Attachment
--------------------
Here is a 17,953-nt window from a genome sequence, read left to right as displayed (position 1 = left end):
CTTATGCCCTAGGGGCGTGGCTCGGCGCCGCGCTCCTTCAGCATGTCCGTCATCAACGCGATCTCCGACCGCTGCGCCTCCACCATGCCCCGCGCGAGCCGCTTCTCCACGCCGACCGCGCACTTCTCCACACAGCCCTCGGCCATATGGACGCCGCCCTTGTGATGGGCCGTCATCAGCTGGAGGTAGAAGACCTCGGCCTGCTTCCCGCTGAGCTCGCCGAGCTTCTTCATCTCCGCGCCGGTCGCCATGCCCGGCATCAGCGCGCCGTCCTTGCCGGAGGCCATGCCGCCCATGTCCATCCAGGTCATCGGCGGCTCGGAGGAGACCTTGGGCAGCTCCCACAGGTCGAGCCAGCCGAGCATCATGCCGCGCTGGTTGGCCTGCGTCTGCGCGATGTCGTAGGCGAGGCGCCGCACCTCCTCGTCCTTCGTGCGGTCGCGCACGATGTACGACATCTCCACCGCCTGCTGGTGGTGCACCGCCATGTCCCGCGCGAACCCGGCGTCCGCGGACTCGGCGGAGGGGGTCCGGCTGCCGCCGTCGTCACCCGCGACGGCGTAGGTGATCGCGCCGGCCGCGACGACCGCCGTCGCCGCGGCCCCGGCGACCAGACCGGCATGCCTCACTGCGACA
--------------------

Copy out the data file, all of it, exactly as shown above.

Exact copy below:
Here is a 17,953-nt window from a genome sequence, read left to right as displayed (position 1 = left end):
CTTATGCCCTAGGGGCGTGGCTCGGCGCCGCGCTCCTTCAGCATGTCCGTCATCAACGCGATCTCCGACCGCTGCGCCTCCACCATGCCCCGCGCGAGCCGCTTCTCCACGCCGACCGCGCACTTCTCCACACAGCCCTCGGCCATATGGACGCCGCCCTTGTGATGGGCCGTCATCAGCTGGAGGTAGAAGACCTCGGCCTGCTTCCCGCTGAGCTCGCCGAGCTTCTTCATCTCCGCGCCGGTCGCCATGCCCGGCATCAGCGCGCCGTCCTTGCCGGAGGCCATGCCGCCCATGTCCATCCAGGTCATCGGCGGCTCGGAGGAGACCTTGGGCAGCTCCCACAGGTCGAGCCAGCCGAGCATCATGCCGCGCTGGTTGGCCTGCGTCTGCGCGATGTCGTAGGCGAGGCGCCGCACCTCCTCGTCCTTCGTGCGGTCGCGCACGATGTACGACATCTCCACCGCCTGCTGGTGGTGCACCGCCATGTCCCGCGCGAACCCGGCGTCCGCGGACTCGGCGGAGGGGGTCCGGCTGCCGCCGTCGTCACCCGCGACGGCGTAGGTGATCGCGCCGGCCGCGACGACCGCCGTCGCCGCGGCCCCGGCGACCAGACCGGCATGCCTCACTGCGACA